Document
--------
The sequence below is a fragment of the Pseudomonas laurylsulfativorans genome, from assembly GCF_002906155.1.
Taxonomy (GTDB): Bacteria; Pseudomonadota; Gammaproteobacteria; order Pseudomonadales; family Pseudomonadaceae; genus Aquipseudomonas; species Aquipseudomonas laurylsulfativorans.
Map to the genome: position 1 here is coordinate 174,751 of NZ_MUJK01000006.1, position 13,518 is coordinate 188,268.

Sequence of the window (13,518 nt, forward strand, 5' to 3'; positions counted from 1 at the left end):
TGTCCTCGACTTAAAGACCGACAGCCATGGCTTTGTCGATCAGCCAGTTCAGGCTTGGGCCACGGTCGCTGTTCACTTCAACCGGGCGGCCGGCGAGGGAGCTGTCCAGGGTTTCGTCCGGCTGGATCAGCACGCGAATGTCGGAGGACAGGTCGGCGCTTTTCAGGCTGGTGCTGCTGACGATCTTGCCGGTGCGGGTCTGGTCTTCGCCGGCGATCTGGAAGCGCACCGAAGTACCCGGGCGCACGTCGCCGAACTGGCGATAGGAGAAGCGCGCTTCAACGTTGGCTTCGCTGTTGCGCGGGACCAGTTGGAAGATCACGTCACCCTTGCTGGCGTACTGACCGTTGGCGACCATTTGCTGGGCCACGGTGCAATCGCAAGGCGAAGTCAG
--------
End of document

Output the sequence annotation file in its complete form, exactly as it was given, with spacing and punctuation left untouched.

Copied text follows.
The sequence below is a fragment of the Pseudomonas laurylsulfativorans genome, from assembly GCF_002906155.1.
Taxonomy (GTDB): Bacteria; Pseudomonadota; Gammaproteobacteria; order Pseudomonadales; family Pseudomonadaceae; genus Aquipseudomonas; species Aquipseudomonas laurylsulfativorans.
Map to the genome: position 1 here is coordinate 174,751 of NZ_MUJK01000006.1, position 13,518 is coordinate 188,268.

Sequence of the window (13,518 nt, forward strand, 5' to 3'; positions counted from 1 at the left end):
TGTCCTCGACTTAAAGACCGACAGCCATGGCTTTGTCGATCAGCCAGTTCAGGCTTGGGCCACGGTCGCTGTTCACTTCAACCGGGCGGCCGGCGAGGGAGCTGTCCAGGGTTTCGTCCGGCTGGATCAGCACGCGAATGTCGGAGGACAGGTCGGCGCTTTTCAGGCTGGTGCTGCTGACGATCTTGCCGGTGCGGGTCTGGTCTTCGCCGGCGATCTGGAAGCGCACCGAAGTACCCGGGCGCACGTCGCCGAACTGGCGATAGGAGAAGCGCGCTTCAACGTTGGCTTCGCTGTTGCGCGGGACCAGTTGGAAGATCACGTCACCCTTGCTGGCGTACTGACCGTTGGCGACCATTTGCTGGGCCACGGTGCAATCGCAAGGCGAAGTCAG